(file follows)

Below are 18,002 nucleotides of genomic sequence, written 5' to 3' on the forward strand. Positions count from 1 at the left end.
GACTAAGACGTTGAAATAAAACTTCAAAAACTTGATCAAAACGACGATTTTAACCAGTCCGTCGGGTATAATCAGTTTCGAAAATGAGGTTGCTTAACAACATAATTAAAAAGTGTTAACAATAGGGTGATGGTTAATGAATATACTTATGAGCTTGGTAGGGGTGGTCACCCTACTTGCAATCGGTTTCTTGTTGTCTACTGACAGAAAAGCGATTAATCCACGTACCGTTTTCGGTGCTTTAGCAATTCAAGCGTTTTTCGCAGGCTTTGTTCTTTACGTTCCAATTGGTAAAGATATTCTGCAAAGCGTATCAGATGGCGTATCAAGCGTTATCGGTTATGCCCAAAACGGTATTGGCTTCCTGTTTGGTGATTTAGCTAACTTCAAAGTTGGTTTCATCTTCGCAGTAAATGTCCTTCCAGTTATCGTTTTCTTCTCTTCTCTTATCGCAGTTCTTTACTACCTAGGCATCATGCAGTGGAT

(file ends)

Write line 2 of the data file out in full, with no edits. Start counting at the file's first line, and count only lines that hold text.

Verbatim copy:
GACTAAGACGTTGAAATAAAACTTCAAAAACTTGATCAAAACGACGATTTTAACCAGTCCGTCGGGTATAATCAGTTTCGAAAATGAGGTTGCTTAACAACATAATTAAAAAGTGTTAACAATAGGGTGATGGTTAATGAATATACTTATGAGCTTGGTAGGGGTGGTCACCCTACTTGCAATCGGTTTCTTGTTGTCTACTGACAGAAAAGCGATTAATCCACGTACCGTTTTCGGTGCTTTAGCAATTCAAGCGTTTTTCGCAGGCTTTGTTCTTTACGTTCCAATTGGTAAAGATATTCTGCAAAGCGTATCAGATGGCGTATCAAGCGTTATCGGTTATGCCCAAAACGGTATTGGCTTCCTGTTTGGTGATTTAGCTAACTTCAAAGTTGGTTTCATCTTCGCAGTAAATGTCCTTCCAGTTATCGTTTTCTTCTCTTCTCTTATCGCAGTTCTTTACTACCTAGGCATCATGCAGTGGAT